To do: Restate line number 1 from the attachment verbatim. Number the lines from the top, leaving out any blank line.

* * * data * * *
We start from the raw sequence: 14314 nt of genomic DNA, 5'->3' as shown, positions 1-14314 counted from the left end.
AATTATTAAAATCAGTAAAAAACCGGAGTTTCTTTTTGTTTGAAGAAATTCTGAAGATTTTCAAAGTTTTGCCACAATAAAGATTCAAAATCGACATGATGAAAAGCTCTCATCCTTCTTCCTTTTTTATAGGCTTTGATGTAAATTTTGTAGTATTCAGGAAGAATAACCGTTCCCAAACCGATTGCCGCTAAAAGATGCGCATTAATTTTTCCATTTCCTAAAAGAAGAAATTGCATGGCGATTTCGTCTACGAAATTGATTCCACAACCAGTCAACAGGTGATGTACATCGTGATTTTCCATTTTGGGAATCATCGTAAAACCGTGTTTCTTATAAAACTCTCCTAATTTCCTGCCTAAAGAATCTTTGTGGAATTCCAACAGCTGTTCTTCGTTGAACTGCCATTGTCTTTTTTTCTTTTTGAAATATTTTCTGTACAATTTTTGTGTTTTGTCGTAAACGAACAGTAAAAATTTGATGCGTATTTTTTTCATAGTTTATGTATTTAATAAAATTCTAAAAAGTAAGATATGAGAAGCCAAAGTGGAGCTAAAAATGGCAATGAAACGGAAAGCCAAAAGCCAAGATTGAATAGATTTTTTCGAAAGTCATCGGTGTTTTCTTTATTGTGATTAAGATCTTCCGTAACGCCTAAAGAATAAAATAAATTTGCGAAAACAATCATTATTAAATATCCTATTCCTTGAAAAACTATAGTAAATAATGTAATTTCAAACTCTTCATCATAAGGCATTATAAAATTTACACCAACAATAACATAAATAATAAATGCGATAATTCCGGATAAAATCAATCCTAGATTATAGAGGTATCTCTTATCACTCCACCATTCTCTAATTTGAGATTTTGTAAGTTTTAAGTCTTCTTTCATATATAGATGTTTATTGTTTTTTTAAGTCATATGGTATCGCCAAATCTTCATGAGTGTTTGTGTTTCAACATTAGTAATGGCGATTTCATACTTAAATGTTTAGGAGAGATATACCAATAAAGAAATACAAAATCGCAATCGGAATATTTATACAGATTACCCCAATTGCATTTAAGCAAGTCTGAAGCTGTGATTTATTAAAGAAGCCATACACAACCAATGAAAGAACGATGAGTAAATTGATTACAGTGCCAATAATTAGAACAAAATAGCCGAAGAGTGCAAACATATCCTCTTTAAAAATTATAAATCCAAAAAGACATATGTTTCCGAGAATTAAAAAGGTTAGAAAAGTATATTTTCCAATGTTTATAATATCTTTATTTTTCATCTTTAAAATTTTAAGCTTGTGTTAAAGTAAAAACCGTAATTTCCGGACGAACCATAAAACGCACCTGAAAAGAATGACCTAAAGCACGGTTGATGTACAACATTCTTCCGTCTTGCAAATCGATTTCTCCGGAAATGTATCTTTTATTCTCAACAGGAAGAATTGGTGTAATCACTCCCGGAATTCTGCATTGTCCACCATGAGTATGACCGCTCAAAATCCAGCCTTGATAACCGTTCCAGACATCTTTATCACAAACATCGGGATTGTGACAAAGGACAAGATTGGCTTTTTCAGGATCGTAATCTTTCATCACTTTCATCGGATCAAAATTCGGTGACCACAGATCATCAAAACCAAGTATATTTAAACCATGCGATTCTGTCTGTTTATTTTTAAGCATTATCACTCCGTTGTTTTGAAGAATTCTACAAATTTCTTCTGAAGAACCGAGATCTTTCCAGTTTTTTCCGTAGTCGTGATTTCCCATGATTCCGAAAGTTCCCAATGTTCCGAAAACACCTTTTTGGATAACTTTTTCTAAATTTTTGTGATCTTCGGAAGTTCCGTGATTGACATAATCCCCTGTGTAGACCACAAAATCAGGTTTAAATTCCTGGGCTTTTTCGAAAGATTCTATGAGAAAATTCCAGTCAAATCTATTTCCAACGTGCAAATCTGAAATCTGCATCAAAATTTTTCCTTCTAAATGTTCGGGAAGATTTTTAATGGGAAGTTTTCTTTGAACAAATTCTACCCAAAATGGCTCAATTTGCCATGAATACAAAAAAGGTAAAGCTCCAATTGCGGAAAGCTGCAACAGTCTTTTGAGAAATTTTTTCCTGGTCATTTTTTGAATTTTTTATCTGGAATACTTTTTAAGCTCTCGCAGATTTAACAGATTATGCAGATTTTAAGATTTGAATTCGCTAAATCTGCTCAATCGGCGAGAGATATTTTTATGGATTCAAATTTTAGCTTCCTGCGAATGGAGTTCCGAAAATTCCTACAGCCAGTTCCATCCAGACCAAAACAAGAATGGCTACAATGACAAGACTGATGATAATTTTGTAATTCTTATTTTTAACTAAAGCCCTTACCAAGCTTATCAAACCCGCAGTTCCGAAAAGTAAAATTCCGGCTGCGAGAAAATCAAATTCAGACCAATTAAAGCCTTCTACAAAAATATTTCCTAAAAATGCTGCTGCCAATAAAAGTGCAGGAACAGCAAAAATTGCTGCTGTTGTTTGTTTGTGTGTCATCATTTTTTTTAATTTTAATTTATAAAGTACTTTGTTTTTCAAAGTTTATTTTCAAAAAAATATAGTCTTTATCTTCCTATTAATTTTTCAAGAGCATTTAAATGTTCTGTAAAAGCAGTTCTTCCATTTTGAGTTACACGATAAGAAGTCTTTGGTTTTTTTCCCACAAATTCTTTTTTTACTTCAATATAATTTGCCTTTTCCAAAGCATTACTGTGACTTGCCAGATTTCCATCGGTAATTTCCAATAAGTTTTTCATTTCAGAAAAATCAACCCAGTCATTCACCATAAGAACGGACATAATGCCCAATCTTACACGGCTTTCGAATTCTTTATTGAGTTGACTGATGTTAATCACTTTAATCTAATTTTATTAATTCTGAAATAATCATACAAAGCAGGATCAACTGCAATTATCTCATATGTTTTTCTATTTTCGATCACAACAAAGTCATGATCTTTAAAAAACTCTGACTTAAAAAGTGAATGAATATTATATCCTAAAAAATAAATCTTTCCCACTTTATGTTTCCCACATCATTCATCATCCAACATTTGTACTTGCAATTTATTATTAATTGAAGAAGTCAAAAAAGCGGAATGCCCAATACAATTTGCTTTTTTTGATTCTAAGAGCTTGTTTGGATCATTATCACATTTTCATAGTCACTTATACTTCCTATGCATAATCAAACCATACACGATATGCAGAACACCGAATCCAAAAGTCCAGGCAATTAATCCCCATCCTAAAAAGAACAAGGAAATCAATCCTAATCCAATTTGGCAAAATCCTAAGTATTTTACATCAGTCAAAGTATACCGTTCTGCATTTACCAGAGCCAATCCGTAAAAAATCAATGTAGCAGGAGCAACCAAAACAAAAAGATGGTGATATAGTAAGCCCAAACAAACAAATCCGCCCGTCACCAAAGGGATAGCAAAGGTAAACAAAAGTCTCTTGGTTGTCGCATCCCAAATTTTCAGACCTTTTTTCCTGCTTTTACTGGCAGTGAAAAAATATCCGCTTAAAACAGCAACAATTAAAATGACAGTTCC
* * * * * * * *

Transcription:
We start from the raw sequence: 14314 nt of genomic DNA, 5'->3' as shown, positions 1-14314 counted from the left end.